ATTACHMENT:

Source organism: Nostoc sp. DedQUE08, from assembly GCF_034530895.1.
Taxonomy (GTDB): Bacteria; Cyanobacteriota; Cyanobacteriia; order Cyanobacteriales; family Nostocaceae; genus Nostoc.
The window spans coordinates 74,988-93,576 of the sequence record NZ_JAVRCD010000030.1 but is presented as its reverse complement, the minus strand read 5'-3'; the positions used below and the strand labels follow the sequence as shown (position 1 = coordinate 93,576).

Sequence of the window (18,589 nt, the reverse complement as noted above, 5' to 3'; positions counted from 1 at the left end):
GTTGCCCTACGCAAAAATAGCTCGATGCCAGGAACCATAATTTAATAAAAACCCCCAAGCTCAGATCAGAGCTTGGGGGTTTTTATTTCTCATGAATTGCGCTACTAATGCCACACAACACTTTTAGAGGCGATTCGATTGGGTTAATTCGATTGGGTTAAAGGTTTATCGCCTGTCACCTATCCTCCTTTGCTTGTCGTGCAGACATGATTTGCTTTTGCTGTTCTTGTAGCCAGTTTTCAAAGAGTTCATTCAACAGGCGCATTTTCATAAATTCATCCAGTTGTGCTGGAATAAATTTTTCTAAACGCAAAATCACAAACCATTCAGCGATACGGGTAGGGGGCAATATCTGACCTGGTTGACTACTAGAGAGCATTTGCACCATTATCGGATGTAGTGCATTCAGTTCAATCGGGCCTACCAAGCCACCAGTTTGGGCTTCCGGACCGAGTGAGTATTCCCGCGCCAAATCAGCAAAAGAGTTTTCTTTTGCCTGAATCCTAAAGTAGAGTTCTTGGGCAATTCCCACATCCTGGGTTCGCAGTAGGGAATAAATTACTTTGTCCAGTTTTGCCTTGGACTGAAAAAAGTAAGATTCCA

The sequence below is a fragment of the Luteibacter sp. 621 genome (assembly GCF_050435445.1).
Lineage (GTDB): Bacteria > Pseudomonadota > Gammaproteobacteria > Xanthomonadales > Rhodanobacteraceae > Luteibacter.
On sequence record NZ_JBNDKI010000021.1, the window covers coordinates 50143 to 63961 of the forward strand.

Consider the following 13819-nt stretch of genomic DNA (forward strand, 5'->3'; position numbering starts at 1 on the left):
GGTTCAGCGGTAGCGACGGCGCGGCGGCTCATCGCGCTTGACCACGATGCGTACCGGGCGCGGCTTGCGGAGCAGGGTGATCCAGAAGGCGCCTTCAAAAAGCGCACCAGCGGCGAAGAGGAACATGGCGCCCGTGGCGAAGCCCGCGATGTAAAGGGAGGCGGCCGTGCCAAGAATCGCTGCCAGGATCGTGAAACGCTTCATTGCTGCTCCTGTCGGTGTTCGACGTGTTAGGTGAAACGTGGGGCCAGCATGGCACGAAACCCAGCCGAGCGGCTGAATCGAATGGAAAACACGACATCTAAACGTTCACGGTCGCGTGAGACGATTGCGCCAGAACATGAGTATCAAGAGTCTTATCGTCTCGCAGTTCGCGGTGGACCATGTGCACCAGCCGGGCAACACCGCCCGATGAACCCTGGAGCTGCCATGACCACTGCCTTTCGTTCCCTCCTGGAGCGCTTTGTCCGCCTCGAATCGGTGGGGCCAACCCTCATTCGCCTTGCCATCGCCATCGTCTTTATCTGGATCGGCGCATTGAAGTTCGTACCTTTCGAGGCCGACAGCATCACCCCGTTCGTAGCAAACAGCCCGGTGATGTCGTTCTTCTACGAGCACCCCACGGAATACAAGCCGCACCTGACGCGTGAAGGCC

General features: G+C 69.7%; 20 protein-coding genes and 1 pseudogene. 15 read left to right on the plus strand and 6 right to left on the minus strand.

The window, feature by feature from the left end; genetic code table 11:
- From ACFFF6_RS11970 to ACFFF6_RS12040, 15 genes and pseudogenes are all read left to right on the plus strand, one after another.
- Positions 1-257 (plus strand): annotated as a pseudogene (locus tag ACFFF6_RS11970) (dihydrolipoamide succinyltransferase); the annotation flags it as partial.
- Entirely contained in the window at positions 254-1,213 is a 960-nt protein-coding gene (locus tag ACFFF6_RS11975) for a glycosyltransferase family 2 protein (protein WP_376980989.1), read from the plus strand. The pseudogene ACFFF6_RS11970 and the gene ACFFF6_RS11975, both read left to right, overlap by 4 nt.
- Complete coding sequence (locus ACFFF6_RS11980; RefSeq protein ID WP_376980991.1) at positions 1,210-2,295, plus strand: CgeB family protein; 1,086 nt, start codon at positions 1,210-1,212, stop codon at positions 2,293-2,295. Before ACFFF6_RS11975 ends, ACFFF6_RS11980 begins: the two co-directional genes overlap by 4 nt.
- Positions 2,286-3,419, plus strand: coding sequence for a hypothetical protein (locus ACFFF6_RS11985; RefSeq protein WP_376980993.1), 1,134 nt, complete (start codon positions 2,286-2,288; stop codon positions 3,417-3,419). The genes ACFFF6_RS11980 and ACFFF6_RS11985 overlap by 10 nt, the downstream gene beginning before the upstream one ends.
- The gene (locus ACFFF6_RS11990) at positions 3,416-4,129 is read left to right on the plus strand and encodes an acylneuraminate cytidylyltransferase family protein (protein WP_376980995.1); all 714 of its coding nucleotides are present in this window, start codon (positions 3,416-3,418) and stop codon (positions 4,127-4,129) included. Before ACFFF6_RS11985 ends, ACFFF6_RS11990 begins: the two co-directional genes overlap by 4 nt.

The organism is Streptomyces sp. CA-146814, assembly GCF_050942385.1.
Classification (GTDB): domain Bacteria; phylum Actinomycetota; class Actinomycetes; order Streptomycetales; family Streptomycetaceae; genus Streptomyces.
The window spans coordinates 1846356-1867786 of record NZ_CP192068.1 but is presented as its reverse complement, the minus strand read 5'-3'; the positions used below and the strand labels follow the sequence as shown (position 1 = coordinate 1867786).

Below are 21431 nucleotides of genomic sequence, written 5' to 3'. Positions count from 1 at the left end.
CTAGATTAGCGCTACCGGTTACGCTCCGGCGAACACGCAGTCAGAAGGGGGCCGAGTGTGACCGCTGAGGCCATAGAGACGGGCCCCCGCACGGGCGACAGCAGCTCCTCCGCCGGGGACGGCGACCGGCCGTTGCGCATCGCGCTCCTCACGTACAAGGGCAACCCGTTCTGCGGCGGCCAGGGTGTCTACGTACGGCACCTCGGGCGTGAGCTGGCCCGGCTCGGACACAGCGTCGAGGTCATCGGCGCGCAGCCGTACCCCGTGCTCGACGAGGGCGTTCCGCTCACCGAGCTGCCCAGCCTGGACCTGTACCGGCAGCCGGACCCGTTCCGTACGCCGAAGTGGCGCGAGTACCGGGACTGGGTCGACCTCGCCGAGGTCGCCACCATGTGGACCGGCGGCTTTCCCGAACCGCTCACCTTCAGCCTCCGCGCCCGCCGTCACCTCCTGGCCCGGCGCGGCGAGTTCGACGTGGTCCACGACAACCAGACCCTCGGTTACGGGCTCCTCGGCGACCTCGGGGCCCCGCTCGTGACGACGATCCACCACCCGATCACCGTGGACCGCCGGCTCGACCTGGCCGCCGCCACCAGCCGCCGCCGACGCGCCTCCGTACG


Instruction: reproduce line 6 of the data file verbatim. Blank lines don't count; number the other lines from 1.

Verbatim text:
The sequence below is a fragment of the Luteibacter sp. 621 genome (assembly GCF_050435445.1).